Here are this week’s noteworthy posts and articles on trade secrets, non-competes and cybersecurity:
Trade Secrets and Non-Competes:

  • The conviction of former Goldman Sachs’ programmer, Sergey Aleynikov, under the Economic Espionage Act (EEA) for stealing Goldman’s source code was overturned by the Second Circuit Court of Appeals within hours after oral argument last week. The Second Circuit issued a short order advising of a more detailed opinion later, but no grounds were provided. According to a thorough article in the New York Times, the Second Circuit likely focused upon “whether Goldman’s high-frequency trading system, and the code upon which it was built, was a ‘product produced for interstate commerce’ within the meaning of the statute.” This promises to be an important opinion under the EEA and I will post later when it comes out.
  • IBM used an unconventional defense — the plaintiff’s deceased mother — to prevail in a trade secret case in the Northern District of California. Alison Frankel’s On the Case Blog reports that in Bierman v. IBM, IBM successfully argued that the statute of limitations barred the plaintiff’s claims because he could not produce evidence that his deceased mother, to whom he transferred his technology for several years, was unaware of the alleged misappropriation.
  • In the latest salvo in the DuPont v. Kolon dispute, Eastern District Court of Virginia Judge Robert Payne denied Kolon’s request to have him recuse himself because of his role in a 1985 patent dispute for DuPont while he was a partner with McGuire Woods, one of the law firms representing DuPont. The decision, which was issued in the remaining antitrust portion of the case brought by Kolon, rejected Kolon’s arguments on the merits and as untimely. (A link to the opinion can be found below).
  • The Texas Employment Law Update Blog reports on a recent decision refusing to enforce a forfeiture provision in a stock incentive program that was triggered by a non-compete violation. The decision, Drennen v. Exxon Mobile Corp., found that the provision in question did not comply with the Texas Covenant Not to Compete Act.
  • Seyfarth Shaw’s Trading Secrets Blog has an outstanding post about a recent decision by the Southern District of California, Platinum Logistics v. Mainfreight, involving the Computer Fraud and Abuse Act (CFAA). This is a rare CFAA decision from a court within the Ninth Circuit, as the district courts and litigants await the Ninth Circuit’s en banc reconsideration of U.S. v. Nosal. According to Robert Milligan, the former employee’s breach of her non-disclosure agreements could qualify as a violation of the CFAA as it is currently interpreted.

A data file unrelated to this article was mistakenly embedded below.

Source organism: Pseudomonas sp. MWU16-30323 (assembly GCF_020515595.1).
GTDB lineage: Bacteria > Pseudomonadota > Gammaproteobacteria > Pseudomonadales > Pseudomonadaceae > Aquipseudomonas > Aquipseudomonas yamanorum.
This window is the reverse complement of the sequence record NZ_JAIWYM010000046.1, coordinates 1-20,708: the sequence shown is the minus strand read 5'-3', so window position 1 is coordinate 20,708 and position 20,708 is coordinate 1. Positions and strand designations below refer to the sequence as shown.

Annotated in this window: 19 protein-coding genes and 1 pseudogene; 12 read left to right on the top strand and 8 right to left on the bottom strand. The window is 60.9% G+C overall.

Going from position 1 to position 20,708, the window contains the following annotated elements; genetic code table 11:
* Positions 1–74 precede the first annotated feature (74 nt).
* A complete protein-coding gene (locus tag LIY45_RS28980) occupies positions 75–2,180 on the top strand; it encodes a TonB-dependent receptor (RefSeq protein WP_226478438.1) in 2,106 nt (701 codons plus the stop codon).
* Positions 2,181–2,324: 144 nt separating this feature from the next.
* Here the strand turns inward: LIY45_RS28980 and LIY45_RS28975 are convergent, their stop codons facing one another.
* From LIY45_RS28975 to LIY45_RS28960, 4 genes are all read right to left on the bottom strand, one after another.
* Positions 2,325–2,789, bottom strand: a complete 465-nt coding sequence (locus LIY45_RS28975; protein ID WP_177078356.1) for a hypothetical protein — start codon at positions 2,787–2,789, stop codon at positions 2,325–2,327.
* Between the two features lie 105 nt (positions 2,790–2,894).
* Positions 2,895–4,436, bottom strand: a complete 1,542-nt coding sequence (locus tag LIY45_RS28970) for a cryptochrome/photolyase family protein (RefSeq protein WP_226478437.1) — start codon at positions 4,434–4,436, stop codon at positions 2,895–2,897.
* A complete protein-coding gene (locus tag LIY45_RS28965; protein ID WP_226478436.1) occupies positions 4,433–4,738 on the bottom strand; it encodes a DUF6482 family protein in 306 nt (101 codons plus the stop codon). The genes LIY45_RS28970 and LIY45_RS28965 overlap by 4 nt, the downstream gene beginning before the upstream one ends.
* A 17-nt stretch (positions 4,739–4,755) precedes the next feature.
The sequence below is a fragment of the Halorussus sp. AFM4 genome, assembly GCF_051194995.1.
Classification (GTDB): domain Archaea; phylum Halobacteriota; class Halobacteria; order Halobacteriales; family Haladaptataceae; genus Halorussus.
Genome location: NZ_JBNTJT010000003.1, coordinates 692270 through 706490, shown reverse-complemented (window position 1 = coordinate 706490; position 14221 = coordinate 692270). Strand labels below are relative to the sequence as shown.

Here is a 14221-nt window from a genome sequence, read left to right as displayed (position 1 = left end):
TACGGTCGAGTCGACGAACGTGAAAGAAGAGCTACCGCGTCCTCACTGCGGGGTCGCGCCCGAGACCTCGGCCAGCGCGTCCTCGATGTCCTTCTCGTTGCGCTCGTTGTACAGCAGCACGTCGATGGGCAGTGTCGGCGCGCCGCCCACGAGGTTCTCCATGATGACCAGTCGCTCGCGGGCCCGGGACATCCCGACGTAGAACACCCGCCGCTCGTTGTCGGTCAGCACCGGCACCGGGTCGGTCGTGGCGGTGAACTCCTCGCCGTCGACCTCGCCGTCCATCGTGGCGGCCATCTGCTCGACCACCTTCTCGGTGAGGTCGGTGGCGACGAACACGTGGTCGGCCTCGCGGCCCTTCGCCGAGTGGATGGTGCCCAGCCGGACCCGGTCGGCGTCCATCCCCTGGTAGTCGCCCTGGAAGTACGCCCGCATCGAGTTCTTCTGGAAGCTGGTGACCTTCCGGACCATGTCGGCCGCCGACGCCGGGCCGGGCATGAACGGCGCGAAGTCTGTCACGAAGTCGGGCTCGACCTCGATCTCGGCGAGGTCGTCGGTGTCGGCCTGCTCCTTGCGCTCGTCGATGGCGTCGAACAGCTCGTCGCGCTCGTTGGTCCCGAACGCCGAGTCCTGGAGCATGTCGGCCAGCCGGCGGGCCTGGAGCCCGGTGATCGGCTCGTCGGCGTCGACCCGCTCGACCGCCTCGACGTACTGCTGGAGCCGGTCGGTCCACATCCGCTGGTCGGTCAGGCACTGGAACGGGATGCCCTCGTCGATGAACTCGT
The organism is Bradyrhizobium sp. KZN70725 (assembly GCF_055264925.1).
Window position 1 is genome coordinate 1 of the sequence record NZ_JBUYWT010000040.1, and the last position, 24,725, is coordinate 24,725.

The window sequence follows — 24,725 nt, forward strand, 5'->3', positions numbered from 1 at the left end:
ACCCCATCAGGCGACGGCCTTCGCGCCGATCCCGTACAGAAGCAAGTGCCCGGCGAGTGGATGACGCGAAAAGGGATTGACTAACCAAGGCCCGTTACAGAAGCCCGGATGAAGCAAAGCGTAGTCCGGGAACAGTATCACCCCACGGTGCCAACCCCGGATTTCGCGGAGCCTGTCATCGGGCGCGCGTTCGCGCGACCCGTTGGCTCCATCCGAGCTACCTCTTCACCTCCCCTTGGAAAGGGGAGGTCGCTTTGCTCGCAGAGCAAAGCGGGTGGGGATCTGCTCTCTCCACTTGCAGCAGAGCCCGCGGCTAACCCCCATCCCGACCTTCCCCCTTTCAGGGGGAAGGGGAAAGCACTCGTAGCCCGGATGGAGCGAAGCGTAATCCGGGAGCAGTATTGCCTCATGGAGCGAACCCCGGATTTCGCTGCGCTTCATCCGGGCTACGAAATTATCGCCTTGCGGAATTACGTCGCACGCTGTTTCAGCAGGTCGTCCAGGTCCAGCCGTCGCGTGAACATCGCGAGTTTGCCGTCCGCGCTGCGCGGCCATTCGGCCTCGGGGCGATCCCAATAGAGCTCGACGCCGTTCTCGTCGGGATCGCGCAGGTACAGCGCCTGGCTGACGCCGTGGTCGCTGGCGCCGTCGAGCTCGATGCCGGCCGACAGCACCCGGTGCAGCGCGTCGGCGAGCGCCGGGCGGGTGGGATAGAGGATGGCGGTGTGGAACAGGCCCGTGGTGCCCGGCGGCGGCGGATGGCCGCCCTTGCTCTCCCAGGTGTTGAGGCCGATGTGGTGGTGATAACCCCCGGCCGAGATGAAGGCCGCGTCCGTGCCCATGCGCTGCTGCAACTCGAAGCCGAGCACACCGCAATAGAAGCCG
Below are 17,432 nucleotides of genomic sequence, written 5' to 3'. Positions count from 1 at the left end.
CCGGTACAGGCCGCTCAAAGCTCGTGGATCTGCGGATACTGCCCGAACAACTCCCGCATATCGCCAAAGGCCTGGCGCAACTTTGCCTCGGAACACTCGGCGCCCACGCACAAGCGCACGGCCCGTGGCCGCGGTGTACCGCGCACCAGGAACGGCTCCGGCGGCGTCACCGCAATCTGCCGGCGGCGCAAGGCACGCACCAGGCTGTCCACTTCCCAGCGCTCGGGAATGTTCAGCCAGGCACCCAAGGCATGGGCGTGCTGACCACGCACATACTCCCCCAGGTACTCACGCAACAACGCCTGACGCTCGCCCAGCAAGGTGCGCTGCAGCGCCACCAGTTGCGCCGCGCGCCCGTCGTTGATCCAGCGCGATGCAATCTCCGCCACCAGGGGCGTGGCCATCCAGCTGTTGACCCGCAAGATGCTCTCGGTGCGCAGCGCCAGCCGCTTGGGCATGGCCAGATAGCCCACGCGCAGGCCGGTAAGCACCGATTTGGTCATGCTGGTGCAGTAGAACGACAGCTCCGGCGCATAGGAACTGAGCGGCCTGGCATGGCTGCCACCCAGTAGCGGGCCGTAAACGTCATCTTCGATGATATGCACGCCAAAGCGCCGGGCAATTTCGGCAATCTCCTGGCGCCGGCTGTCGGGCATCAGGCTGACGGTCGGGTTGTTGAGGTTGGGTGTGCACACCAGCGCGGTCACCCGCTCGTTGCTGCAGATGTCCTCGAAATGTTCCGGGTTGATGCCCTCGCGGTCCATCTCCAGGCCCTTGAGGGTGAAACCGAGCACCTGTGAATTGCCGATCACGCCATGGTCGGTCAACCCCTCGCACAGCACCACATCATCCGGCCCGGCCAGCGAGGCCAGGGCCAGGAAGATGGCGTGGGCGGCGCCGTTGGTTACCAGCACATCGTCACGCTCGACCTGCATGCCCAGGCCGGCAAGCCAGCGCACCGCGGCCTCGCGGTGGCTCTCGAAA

• For you compulsive test takers, take a crack at the hypotheticals offered up in a recent post entitled “Would You Know a Trade Secret If It Jumped Up and Bit You?” on Coatings World.  
  • And for those who don’t think the issue of trade secret misappropriation in China has reached the tipping point, take a look at The Onion, which provides its own parody of the recent Hanjuan Jin conviction. In the post, The Onion reports that a Motorola engineer was convicted of stealing “the plots to the next three Droid commercials” and “closely guarded, highly advanced tablet and smartphone tech specs that Motorola originally stole from Apple and Samsung.” Ouch.


  • Stroz Friedberrg, the renowned security firm, confirms in an article, “Securing Corporate Data in a Law Office’s Computer Network,” that lawyers and law firms are hacking targets. The article by Catherine Dunn in the Corporate Counsel site confirms a number of points in an earlier post of mine, including the use of “spear-phishing” to trick unsuspecting lawyers. It also provides an excellent checklist of steps a firm and its lawyers can take to protect themselves from these attacks.
  • According to Wired, Anonymous is promising regularly scheduled attacks on Fridays. Although Anonymous’ mastery of the news cycle may be suspect, the government is taking them seriously on other fronts.  According to the Wall Street Journal, National Security Agency director, Gen. Keith Alexander warns that Anonymous could have the ability within the next year or two to bring about a limited power outage through a cyberattack.

News You Can Use:

  • With all the news about app providers downloading personal information, you may want to take a look at “Smartphone Security Blankets,” an article that appeared in last weekend’s New York Times, as well as Smart Money’s “Keeping Prying Eyes Off Your Phone.”

EI Du Pont v Kolon Recusal Opinion.pdf (1.18 mb)